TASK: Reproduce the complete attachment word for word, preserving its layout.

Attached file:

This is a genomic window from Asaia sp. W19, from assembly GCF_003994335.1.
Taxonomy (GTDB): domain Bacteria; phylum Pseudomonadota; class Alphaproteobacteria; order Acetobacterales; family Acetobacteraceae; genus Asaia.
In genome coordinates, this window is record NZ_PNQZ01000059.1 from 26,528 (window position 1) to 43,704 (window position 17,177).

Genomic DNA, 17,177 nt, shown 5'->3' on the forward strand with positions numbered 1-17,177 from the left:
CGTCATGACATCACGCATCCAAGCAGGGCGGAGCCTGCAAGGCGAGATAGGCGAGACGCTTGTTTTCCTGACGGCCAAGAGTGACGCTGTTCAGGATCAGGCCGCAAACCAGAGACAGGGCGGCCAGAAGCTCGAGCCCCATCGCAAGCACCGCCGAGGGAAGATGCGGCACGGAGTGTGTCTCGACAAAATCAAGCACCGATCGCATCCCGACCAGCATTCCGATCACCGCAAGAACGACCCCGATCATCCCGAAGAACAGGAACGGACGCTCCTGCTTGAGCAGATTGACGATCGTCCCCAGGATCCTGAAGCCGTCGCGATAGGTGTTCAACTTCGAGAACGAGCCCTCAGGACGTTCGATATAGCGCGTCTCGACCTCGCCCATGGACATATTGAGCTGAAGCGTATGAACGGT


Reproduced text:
This is a genomic window from Asaia sp. W19, from assembly GCF_003994335.1.
Taxonomy (GTDB): domain Bacteria; phylum Pseudomonadota; class Alphaproteobacteria; order Acetobacterales; family Acetobacteraceae; genus Asaia.
In genome coordinates, this window is record NZ_PNQZ01000059.1 from 26,528 (window position 1) to 43,704 (window position 17,177).

Genomic DNA, 17,177 nt, shown 5'->3' on the forward strand with positions numbered 1-17,177 from the left:
CGTCATGACATCACGCATCCAAGCAGGGCGGAGCCTGCAAGGCGAGATAGGCGAGACGCTTGTTTTCCTGACGGCCAAGAGTGACGCTGTTCAGGATCAGGCCGCAAACCAGAGACAGGGCGGCCAGAAGCTCGAGCCCCATCGCAAGCACCGCCGAGGGAAGATGCGGCACGGAGTGTGTCTCGACAAAATCAAGCACCGATCGCATCCCGACCAGCATTCCGATCACCGCAAGAACGACCCCGATCATCCCGAAGAACAGGAACGGACGCTCCTGCTTGAGCAGATTGACGATCGTCCCCAGGATCCTGAAGCCGTCGCGATAGGTGTTCAACTTCGAGAACGAGCCCTCAGGACGTTCGATATAGCGCGTCTCGACCTCGCCCATGGACATATTGAGCTGAAGCGTATGAACGGT